Lima won her third apparatus medal of the meet here, earning the silver with a 12.533 with an arabian double front, double pike (which rotated slowly but was still landed well), and a double full, all performed very well. Ajalla then took the bronze with a 12.367, showing a high double tuck, great 2½, and 1½ to front tuck in her tumbling, though she had a weird stumble on a leap early in her routine, which definitely held her back a bit in her execution.

The men’s competition didn’t have as much participation, with only 25 athletes in total, though it was very exciting to see the Colombian team get a massive upset over Brazil. At the South American Junior Championships last fall, Colombia finished third as a team with a 210.000 total, but with all three of those competitors back here with an additional two on the roster, they improved the score to a 223.969, more than six points ahead of Brazil in second with a 217.834, while Argentina finished third with a 214.133.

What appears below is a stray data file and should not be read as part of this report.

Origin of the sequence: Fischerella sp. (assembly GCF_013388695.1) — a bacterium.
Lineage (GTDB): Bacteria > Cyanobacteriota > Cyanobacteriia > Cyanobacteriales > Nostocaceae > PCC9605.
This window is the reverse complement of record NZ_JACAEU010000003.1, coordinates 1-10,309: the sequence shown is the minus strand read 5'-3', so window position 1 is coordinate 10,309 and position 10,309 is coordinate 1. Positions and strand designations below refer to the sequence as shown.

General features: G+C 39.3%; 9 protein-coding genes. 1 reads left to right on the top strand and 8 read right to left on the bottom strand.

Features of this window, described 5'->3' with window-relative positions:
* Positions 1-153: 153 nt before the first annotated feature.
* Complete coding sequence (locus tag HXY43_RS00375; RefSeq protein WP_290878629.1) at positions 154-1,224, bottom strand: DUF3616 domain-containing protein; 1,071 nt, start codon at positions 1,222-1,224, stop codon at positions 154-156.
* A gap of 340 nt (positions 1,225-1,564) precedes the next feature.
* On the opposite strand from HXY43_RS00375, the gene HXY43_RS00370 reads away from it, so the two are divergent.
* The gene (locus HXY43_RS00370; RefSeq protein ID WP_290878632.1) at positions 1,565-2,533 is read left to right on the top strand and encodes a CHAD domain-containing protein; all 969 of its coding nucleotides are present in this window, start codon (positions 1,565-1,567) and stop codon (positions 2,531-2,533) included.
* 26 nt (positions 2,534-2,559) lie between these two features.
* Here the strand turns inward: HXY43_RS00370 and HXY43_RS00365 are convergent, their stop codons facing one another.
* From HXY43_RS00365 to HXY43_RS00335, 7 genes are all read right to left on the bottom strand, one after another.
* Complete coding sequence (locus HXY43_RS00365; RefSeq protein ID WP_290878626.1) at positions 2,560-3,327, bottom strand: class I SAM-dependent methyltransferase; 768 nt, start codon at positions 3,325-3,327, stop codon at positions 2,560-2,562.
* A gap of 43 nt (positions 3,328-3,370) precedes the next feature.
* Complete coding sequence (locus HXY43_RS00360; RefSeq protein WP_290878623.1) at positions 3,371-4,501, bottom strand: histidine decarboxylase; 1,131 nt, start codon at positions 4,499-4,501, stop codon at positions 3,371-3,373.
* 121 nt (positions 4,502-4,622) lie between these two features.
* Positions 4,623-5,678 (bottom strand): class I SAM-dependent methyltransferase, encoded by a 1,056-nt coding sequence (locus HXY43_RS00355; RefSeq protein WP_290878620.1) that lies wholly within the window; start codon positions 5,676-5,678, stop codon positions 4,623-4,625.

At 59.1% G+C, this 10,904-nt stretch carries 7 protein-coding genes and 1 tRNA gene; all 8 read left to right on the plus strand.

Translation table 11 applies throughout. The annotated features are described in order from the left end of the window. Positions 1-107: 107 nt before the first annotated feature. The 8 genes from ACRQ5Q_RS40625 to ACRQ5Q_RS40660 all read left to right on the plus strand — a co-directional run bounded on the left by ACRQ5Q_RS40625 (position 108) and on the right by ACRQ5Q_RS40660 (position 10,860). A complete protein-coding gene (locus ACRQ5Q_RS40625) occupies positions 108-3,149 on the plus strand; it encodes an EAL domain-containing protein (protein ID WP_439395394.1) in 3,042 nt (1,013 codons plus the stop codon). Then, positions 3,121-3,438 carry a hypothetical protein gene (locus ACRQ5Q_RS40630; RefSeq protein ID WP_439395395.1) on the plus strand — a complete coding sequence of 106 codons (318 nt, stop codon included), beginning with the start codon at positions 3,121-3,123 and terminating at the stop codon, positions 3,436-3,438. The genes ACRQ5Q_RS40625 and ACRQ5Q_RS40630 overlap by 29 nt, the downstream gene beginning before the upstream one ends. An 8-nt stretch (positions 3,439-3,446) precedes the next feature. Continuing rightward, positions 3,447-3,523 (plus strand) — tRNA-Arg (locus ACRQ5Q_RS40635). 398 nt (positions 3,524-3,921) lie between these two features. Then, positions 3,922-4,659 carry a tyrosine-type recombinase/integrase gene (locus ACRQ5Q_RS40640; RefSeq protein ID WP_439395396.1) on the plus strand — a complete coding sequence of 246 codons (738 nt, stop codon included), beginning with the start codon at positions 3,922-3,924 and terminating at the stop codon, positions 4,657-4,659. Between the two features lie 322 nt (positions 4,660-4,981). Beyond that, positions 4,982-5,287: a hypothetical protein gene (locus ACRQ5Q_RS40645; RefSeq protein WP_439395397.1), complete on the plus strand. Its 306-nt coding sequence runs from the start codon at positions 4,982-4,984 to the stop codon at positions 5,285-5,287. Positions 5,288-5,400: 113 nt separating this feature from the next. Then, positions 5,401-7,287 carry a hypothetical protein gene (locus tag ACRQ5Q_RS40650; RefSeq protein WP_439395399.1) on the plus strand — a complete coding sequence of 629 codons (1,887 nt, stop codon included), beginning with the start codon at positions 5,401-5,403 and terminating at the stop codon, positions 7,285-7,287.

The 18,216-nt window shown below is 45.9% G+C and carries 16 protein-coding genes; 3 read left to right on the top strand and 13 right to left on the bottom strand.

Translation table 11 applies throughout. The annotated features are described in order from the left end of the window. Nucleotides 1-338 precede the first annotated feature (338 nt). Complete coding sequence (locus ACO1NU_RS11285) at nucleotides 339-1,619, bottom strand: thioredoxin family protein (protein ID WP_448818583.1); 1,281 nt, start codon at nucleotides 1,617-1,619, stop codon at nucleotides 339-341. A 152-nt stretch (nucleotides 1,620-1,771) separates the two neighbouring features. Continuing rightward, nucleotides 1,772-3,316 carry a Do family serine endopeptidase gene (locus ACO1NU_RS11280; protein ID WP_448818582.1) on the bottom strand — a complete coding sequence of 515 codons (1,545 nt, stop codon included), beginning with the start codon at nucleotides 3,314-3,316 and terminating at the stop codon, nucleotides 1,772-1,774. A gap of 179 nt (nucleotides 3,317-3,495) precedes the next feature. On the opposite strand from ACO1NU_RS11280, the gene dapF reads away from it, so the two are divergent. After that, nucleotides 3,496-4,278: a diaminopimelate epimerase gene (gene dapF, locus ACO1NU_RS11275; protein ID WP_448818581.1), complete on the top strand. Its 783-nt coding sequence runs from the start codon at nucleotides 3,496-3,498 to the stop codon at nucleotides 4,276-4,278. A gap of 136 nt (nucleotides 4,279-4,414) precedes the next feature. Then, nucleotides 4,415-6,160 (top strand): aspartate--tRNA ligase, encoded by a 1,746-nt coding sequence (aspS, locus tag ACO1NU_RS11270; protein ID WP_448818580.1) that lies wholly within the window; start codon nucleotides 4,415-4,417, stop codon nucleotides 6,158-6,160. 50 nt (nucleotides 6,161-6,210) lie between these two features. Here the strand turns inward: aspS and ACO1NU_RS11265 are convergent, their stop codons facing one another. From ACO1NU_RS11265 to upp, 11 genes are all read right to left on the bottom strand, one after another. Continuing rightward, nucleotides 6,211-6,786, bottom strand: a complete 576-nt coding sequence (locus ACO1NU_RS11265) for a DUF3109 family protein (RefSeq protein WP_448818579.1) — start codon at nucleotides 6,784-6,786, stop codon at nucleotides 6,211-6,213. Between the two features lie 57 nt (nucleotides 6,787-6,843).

Colombia also had two athletes on the all-around podium, with Angel Barajas winning gold with a 78.068 while Manuel Lopez won the bronze with a 74.233, sandwiching Brazil’s João da Silva, who won the silver medal with a 75.033.

Barajas also nearly swept the apparatus titles, winning floor with a 12.975, pommels with a 12.175, vault with a 13.500 average, parallel bars with a 13.050, and high bar with a 13.225, while da Silva won the rings title with a 12.725, and added the bronze on vault with a 12.863 average.

Fausto Latella of Argentina won the silver on floor, Lopez won the silver on rings and high bar and the bronze on floor, Diego Espejo of Chile won the silver on pommels and parallel bars, Daniel Chica of Ecuador won the silver on vault, Thiago Ognibene of Argentina won the bronze on pommels, Nahuel Pardo of Argentina won the bronze on rings, Yan Zabala of Colombia won the bronze on parallel bars, and Cristobal Cuevas of Chile won the bronze on high bar.

Full results from both the WAG and MAG competitions are available here.

Article by Lauren Hopkins